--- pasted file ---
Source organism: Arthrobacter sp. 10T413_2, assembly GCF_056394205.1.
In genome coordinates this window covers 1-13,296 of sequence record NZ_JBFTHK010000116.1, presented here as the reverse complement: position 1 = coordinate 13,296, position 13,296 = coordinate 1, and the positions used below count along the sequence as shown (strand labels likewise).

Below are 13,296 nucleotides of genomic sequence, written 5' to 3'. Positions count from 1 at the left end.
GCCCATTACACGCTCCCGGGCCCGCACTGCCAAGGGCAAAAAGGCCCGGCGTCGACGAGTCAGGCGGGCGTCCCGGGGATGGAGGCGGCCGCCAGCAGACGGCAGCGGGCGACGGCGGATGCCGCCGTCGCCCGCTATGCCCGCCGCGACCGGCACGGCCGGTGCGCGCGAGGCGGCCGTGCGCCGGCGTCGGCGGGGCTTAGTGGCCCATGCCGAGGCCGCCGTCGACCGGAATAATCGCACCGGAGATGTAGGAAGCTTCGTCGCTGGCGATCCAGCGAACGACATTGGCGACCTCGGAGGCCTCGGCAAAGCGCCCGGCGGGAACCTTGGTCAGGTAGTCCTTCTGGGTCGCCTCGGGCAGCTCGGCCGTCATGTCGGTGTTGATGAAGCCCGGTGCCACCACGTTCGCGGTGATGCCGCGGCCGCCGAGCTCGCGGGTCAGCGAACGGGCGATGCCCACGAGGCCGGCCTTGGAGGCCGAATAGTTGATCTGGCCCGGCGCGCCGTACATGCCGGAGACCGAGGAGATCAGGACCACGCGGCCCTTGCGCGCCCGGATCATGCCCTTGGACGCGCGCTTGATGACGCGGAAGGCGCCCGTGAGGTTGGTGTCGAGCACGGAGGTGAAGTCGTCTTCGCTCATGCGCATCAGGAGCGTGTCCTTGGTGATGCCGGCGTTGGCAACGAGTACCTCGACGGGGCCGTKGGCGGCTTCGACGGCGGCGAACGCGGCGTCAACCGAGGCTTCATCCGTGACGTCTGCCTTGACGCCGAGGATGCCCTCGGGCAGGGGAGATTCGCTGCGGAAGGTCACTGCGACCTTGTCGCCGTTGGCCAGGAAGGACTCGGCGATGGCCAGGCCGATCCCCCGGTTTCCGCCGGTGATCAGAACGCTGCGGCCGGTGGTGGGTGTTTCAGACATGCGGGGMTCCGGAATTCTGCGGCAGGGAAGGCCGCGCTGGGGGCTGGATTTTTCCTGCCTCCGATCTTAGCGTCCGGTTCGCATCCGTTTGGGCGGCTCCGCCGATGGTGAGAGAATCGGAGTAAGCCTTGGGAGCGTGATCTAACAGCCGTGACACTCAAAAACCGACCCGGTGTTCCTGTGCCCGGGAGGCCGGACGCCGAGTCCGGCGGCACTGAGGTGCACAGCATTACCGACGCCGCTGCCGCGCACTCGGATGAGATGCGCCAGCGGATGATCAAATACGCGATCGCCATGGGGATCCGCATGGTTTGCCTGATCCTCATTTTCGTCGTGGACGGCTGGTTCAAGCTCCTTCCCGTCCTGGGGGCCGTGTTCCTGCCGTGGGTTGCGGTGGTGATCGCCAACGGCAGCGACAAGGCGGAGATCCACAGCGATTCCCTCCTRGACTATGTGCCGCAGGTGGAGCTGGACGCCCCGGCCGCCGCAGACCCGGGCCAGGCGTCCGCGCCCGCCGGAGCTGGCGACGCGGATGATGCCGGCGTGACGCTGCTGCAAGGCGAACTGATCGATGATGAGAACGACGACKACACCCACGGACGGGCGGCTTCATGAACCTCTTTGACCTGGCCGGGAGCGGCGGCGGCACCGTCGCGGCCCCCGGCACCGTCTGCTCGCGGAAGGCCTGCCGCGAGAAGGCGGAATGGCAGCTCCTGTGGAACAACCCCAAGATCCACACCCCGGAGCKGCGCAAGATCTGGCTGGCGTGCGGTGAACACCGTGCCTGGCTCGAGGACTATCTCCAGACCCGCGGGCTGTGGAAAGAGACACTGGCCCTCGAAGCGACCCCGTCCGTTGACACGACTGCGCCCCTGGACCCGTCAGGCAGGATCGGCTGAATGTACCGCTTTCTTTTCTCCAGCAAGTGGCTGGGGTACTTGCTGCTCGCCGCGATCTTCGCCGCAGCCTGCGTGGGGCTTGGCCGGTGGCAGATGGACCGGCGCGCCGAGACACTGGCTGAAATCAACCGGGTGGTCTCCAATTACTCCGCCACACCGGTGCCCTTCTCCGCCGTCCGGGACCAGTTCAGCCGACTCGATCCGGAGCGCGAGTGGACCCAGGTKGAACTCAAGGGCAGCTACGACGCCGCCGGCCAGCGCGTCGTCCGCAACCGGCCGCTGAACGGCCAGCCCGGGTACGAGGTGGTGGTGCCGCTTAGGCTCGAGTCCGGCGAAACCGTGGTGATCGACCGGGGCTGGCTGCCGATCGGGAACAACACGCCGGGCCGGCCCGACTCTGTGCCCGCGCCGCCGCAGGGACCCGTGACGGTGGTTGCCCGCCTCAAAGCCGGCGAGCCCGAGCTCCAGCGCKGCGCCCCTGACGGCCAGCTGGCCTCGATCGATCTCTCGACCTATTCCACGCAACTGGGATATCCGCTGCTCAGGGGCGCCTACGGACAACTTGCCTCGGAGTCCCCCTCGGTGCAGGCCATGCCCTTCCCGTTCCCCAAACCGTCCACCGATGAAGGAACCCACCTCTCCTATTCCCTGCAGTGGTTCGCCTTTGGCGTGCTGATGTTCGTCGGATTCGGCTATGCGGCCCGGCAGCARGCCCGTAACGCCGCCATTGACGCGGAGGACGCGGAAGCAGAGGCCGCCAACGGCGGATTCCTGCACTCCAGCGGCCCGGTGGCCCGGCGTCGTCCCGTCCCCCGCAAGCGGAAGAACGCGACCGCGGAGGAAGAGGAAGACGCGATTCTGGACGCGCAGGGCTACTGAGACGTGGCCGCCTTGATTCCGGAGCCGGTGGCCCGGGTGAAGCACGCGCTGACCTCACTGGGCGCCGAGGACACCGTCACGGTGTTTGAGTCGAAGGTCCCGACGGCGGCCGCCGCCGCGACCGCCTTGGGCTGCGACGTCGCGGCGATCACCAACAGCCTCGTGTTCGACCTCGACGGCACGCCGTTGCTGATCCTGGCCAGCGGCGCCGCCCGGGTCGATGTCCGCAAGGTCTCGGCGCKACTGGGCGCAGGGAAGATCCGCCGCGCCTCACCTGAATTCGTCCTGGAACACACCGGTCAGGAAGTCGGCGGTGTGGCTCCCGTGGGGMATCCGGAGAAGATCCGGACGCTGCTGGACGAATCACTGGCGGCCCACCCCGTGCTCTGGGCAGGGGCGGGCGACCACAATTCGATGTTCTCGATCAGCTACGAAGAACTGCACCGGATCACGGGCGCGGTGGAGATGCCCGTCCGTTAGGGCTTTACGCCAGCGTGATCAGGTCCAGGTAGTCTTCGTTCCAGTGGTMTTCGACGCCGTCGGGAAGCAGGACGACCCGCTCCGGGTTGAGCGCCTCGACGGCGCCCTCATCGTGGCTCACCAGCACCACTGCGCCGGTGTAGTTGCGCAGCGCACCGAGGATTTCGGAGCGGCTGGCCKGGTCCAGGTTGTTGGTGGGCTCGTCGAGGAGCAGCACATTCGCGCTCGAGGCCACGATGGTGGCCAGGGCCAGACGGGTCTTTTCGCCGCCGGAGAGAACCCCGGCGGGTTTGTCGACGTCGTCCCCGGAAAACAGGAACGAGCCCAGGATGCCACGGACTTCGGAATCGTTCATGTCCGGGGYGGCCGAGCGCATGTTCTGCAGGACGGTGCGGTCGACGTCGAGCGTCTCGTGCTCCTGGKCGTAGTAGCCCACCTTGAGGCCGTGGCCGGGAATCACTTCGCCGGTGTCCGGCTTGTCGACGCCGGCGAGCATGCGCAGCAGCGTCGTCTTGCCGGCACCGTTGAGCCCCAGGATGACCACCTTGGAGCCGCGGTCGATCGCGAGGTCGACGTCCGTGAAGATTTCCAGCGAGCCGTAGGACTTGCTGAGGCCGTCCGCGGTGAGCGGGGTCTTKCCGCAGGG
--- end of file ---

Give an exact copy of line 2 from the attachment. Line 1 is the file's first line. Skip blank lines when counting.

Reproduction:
In genome coordinates this window covers 1-13,296 of sequence record NZ_JBFTHK010000116.1, presented here as the reverse complement: position 1 = coordinate 13,296, position 13,296 = coordinate 1, and the positions used below count along the sequence as shown (strand labels likewise).